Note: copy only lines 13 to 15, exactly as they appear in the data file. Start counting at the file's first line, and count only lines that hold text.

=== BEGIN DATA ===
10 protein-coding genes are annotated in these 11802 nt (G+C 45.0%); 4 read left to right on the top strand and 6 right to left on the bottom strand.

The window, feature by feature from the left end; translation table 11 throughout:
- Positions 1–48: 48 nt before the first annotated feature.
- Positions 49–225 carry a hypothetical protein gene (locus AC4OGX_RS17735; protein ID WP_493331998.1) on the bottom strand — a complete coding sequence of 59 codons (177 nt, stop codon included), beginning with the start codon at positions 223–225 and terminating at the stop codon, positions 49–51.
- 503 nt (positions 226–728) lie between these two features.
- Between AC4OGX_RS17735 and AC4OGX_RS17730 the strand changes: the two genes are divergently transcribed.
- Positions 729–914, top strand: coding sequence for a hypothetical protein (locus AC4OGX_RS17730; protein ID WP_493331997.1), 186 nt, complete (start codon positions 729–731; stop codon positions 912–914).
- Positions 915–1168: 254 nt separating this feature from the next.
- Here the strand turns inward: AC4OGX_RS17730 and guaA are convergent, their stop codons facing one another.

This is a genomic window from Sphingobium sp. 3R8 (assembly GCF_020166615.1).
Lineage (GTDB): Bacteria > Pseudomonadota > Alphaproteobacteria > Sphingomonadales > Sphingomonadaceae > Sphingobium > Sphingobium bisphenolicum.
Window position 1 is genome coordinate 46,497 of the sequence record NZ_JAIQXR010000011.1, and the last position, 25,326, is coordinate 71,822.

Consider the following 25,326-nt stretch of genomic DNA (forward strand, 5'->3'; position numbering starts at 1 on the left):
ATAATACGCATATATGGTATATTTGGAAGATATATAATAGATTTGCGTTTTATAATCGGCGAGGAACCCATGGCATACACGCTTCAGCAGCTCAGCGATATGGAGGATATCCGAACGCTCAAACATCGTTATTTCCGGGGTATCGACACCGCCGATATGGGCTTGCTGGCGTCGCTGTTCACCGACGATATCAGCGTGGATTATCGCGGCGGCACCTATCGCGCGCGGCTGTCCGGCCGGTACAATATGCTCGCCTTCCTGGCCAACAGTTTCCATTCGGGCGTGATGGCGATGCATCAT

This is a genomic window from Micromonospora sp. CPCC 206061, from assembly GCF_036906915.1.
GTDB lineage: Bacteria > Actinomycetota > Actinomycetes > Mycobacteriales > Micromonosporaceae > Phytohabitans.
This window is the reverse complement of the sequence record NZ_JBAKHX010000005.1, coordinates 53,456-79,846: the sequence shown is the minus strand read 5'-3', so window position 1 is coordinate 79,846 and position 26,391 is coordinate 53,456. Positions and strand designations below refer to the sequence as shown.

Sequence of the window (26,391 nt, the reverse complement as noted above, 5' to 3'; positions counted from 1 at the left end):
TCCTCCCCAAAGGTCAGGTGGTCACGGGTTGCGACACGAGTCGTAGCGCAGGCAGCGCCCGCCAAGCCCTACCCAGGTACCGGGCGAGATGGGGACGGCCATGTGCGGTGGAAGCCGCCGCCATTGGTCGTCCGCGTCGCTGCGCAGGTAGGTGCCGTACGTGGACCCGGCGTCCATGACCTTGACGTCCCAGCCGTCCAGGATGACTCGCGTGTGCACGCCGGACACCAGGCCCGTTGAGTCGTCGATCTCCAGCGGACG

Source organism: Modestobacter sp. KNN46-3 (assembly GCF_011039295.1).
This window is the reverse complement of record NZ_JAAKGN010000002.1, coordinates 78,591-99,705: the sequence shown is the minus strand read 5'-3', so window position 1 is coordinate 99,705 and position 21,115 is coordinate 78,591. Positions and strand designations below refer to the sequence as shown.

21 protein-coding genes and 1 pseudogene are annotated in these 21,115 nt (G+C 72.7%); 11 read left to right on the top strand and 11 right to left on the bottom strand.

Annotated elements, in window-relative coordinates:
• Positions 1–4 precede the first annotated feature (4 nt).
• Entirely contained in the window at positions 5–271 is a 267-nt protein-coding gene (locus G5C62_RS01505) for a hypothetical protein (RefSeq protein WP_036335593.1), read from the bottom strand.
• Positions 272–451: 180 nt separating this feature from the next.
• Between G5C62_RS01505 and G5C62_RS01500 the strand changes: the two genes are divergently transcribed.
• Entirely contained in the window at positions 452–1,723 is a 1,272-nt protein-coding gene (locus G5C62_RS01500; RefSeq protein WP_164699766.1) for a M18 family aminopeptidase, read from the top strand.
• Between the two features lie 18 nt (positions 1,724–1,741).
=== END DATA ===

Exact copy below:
Consider the following 25,326-nt stretch of genomic DNA (forward strand, 5'->3'; position numbering starts at 1 on the left):
ATAATACGCATATATGGTATATTTGGAAGATATATAATAGATTTGCGTTTTATAATCGGCGAGGAACCCATGGCATACACGCTTCAGCAGCTCAGCGATATGGAGGATATCCGAACGCTCAAACATCGTTATTTCCGGGGTATCGACACCGCCGATATGGGCTTGCTGGCGTCGCTGTTCACCGACGATATCAGCGTGGATTATCGCGGCGGCACCTATCGCGCGCGGCTGTCCGGCCGGTACAATATGCTCGCCTTCCTGGCCAACAGTTTCCATTCGGGCGTGATGGCGATGCATCAT

This is a genomic window from Micromonospora sp. CPCC 206061, from assembly GCF_036906915.1.